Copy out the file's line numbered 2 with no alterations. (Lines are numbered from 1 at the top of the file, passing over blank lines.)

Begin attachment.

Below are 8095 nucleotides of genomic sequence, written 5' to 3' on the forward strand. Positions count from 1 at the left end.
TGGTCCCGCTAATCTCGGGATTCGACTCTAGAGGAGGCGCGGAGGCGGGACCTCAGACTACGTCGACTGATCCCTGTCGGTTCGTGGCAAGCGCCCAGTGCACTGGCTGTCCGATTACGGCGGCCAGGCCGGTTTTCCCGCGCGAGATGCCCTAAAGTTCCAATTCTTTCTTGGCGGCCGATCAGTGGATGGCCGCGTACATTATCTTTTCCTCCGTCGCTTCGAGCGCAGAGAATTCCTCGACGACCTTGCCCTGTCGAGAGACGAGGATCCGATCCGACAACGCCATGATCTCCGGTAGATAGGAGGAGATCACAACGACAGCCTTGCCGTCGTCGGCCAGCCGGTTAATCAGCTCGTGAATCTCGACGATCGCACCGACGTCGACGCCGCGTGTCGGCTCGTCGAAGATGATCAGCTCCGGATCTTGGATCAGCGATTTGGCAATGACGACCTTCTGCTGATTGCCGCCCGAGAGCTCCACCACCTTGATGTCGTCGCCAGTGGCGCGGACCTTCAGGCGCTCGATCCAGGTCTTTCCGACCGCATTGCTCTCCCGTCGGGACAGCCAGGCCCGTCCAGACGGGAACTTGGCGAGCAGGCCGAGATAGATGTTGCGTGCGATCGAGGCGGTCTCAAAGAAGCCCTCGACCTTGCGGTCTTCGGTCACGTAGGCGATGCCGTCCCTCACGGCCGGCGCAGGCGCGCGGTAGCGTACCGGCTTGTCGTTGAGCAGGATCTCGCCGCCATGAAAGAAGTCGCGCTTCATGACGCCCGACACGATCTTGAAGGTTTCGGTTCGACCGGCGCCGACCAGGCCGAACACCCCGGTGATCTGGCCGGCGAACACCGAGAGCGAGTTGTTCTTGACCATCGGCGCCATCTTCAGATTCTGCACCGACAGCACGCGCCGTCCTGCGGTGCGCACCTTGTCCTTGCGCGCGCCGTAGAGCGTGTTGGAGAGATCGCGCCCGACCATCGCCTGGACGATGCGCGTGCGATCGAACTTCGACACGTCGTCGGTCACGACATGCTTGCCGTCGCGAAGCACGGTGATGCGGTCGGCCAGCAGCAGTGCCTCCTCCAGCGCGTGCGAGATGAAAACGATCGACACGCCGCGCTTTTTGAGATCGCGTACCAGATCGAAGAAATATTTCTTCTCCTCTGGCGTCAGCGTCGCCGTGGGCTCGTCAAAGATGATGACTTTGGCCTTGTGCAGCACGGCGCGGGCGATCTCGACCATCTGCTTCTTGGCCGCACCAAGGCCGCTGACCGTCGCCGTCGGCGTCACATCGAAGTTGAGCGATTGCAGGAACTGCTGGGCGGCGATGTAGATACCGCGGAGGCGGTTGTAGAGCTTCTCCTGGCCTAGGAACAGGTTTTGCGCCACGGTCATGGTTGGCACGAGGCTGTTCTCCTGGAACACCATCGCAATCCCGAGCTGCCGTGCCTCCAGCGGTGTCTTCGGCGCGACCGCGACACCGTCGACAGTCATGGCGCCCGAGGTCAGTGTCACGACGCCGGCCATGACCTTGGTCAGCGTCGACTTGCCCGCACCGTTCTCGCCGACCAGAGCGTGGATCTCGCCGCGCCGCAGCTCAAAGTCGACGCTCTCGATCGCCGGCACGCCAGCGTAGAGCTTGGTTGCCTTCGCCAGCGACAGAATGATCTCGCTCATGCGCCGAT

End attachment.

TGGTCCCGCTAATCTCGGGATTCGACTCTAGAGGAGGCGCGGAGGCGGGACCTCAGACTACGTCGACTGATCCCTGTCGGTTCGTGGCAAGCGCCCAGTGCACTGGCTGTCCGATTACGGCGGCCAGGCCGGTTTTCCCGCGCGAGATGCCCTAAAGTTCCAATTCTTTCTTGGCGGCCGATCAGTGGATGGCCGCGTACATTATCTTTTCCTCCGTCGCTTCGAGCGCAGAGAATTCCTCGACGACCTTGCCCTGTCGAGAGACGAGGATCCGATCCGACAACGCCATGATCTCCGGTAGATAGGAGGAGATCACAACGACAGCCTTGCCGTCGTCGGCCAGCCGGTTAATCAGCTCGTGAATCTCGACGATCGCACCGACGTCGACGCCGCGTGTCGGCTCGTCGAAGATGATCAGCTCCGGATCTTGGATCAGCGATTTGGCAATGACGACCTTCTGCTGATTGCCGCCCGAGAGCTCCACCACCTTGATGTCGTCGCCAGTGGCGCGGACCTTCAGGCGCTCGATCCAGGTCTTTCCGACCGCATTGCTCTCCCGTCGGGACAGCCAGGCCCGTCCAGACGGGAACTTGGCGAGCAGGCCGAGATAGATGTTGCGTGCGATCGAGGCGGTCTCAAAGAAGCCCTCGACCTTGCGGTCTTCGGTCACGTAGGCGATGCCGTCCCTCACGGCCGGCGCAGGCGCGCGGTAGCGTACCGGCTTGTCGTTGAGCAGGATCTCGCCGCCATGAAAGAAGTCGCGCTTCATGACGCCCGACACGATCTTGAAGGTTTCGGTTCGACCGGCGCCGACCAGGCCGAACACCCCGGTGATCTGGCCGGCGAACACCGAGAGCGAGTTGTTCTTGACCATCGGCGCCATCTTCAGATTCTGCACCGACAGCACGCGCCGTCCTGCGGTGCGCACCTTGTCCTTGCGCGCGCCGTAGAGCGTGTTGGAGAGATCGCGCCCGACCATCGCCTGGACGATGCGCGTGCGATCGAACTTCGACACGTCGTCGGTCACGACATGCTTGCCGTCGCGAAGCACGGTGATGCGGTCGGCCAGCAGCAGTGCCTCCTCCAGCGCGTGCGAGATGAAAACGATCGACACGCCGCGCTTTTTGAGATCGCGTACCAGATCGAAGAAATATTTCTTCTCCTCTGGCGTCAGCGTCGCCGTGGGCTCGTCAAAGATGATGACTTTGGCCTTGTGCAGCACGGCGCGGGCGATCTCGACCATCTGCTTCTTGGCCGCACCAAGGCCGCTGACCGTCGCCGTCGGCGTCACATCGAAGTTGAGCGATTGCAGGAACTGCTGGGCGGCGATGTAGATACCGCGGAGGCGGTTGTAGAGCTTCTCCTGGCCTAGGAACAGGTTTTGCGCCACGGTCATGGTTGGCACGAGGCTGTTCTCCTGGAACACCATCGCAATCCCGAGCTGCCGTGCCTCCAGCGGTGTCTTCGGCGCGACCGCGACACCGTCGACAGTCATGGCGCCCGAGGTCAGTGTCACGACGCCGGCCATGACCTTGGTCAGCGTCGACTTGCCCGCACCGTTCTCGCCGACCAGAGCGTGGATCTCGCCGCGCCGCAGCTCAAAGTCGACGCTCTCGATCGCCGGCACGCCAGCGTAGAGCTTGGTTGCCTTCGCCAGCGACAGAATGATCTCGCTCATGCGCCGAT